Punk rabble Shame make light work of living up to their reputation.
Label: Dead Oceans
Released: 12th January 2018
Labelled repeatedly as one of Britain’s most exciting new bands, punk rabble Shame make light work of living up to their reputation on a debut album that’s as becoming as it is impetuous. ‘Songs of Praise’ is a statement of identity, carving out a space free from the so-called South London scene, for the five-piece to deliver exactly what it is they have to say.
At its front end, the record bristles with aggression, capturing the exhilarating buzz of the outfit’s live shows. On ‘Concrete’ vocalist Charlie Steen and bassist Josh Finerty bounce lyrics off one another over guitars raring to go, detailing frustration that comes with times of emotional turmoil. ‘One Rizla’ is more melodic, but unmistakably Shame – “You can choose to hate my words / but do I give a fuck?” Steen spits.
Their lyrics are what give the group an edge over other noise-rock contemporaries; under the angst and the clamour there are sensitive observations of society and culture through a young and compassionate eye. Never ones to back away from voicing their politics (even going so far as to release a Theresa May diss track titled ‘Visa Vulture’ last year) ‘…Praise’ is rife with a host of razor-sharp quips. But it’s the lurid, Mark E. Smith-reminiscent monologue of ‘The Lick’ which is a notable highlight, albeit a filthy one. Over a bassline as menacing as a hungry wolf, jaws agape, the stench of “silicone paint” is almost tangible.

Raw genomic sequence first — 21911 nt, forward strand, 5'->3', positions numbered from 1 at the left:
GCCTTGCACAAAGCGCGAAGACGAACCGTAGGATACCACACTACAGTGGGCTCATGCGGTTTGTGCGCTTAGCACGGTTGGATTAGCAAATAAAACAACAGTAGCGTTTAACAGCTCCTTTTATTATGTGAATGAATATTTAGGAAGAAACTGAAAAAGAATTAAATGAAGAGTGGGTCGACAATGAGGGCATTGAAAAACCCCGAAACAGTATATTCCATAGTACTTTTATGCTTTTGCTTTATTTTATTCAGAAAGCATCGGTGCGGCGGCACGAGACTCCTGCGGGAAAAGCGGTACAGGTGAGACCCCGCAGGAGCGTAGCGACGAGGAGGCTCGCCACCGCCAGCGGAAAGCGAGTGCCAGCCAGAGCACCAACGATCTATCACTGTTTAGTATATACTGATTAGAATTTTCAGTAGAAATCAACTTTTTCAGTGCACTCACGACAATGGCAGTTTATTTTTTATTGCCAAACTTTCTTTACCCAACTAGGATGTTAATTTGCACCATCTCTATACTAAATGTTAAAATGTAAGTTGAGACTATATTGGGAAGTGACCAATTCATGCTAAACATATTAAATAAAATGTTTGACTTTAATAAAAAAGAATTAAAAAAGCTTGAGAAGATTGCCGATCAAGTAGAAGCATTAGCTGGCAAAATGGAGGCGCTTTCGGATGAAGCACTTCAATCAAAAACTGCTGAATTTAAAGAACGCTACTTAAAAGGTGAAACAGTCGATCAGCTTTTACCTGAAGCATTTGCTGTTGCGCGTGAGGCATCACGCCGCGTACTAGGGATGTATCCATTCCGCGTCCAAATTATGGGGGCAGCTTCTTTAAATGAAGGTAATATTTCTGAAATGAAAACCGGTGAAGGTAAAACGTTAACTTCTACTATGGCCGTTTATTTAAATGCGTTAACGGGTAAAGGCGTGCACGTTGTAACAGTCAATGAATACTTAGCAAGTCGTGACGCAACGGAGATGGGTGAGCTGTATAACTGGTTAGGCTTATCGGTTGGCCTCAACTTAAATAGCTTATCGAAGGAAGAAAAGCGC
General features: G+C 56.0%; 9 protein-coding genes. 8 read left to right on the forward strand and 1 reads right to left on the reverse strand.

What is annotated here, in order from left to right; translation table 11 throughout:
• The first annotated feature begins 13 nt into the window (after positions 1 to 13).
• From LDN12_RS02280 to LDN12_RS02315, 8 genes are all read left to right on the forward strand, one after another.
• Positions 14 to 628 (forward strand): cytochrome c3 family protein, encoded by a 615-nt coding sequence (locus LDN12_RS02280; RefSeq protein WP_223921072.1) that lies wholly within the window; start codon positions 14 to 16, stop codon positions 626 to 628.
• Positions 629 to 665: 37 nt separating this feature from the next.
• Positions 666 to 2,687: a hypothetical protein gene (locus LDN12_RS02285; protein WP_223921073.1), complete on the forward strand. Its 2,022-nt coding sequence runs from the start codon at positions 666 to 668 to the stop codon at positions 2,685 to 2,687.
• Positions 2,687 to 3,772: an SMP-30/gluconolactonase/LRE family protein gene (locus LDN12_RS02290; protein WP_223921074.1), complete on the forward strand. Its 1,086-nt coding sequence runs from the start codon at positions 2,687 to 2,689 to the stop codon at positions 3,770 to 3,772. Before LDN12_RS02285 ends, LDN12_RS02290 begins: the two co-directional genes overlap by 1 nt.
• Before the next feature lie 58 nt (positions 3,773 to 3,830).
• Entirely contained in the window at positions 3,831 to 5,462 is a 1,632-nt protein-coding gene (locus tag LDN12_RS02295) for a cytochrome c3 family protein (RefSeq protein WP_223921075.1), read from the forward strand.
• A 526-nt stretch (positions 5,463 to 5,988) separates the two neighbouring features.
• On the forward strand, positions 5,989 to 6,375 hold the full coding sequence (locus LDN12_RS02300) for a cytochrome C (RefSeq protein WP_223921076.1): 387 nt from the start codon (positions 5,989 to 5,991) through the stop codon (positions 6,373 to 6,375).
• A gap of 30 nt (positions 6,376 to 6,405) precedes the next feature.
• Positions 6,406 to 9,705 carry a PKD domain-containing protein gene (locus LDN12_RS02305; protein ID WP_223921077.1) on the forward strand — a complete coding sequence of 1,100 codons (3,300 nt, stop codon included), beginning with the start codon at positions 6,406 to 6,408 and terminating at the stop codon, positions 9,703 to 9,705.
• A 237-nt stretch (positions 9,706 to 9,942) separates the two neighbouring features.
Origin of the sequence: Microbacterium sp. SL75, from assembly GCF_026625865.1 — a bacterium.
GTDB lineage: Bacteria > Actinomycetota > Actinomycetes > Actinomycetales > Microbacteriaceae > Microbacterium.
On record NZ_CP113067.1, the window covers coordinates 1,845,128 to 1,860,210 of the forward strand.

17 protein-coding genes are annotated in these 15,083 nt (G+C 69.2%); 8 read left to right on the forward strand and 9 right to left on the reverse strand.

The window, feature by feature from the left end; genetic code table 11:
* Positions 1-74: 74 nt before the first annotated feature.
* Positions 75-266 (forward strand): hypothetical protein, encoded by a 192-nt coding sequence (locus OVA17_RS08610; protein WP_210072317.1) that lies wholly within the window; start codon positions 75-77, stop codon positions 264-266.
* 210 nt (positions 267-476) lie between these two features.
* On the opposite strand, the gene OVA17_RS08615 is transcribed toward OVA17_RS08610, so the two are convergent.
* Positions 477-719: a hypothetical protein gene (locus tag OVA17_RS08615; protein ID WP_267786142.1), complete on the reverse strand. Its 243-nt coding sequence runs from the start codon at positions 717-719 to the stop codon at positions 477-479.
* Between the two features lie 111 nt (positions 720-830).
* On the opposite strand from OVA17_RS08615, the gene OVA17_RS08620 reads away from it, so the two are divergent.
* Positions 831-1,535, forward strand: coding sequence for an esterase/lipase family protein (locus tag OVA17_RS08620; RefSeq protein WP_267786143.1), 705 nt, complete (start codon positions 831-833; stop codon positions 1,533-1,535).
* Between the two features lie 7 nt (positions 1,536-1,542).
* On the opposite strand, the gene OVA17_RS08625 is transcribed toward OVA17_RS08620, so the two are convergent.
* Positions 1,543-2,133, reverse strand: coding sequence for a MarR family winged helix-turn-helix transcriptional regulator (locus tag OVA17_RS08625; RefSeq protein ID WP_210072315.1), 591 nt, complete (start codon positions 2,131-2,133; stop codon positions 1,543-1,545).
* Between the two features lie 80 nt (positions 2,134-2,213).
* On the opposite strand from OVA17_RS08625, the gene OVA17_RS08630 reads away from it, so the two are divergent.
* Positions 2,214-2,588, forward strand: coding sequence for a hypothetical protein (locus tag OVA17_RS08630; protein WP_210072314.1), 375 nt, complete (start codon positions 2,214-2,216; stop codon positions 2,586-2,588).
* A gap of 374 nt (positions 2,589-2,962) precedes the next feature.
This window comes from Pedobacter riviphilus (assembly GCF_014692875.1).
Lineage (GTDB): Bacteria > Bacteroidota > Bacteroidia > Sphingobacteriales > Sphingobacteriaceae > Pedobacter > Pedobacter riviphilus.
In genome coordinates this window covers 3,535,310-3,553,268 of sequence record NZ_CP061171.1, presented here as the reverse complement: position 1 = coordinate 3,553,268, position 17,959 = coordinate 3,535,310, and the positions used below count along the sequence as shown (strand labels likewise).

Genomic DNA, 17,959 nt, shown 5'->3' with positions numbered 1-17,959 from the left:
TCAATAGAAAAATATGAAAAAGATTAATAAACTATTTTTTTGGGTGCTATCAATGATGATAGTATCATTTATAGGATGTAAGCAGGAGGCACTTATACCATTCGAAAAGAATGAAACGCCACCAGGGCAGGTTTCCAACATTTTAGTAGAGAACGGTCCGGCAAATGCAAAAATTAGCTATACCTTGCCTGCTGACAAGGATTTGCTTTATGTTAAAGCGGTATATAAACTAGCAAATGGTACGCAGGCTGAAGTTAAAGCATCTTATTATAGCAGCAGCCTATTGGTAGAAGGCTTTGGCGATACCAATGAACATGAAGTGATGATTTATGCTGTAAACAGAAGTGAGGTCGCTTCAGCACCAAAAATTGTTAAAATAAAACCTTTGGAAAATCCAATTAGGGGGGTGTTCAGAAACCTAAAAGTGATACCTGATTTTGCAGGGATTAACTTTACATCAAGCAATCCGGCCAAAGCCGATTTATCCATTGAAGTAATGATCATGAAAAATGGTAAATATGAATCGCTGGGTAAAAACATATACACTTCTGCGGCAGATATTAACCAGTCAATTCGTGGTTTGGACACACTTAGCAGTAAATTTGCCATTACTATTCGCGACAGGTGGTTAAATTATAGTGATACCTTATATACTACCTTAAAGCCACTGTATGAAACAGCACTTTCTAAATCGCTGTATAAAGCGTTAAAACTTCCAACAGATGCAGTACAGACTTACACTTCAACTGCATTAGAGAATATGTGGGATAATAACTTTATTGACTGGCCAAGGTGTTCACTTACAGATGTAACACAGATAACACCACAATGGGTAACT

The music speaks for itself. Given a deserved facelift since its release as a rawer demo, ‘Tasteless’ thunders relentlessly while Lampoon ratchets up the tempo, a high-octane beast of a song that seems more than ready to gorge itself on whatever it can grab hold of. There’s even unexpected sensitivity on the final track ‘Angie’, seven divine minutes of passion built around an almost shoegazey riff. Make no mistake, Shame have had their crosshairs set firmly on dirty splendour for some time, and ‘Songs of Praise’ is their bullseye. Alex Cabré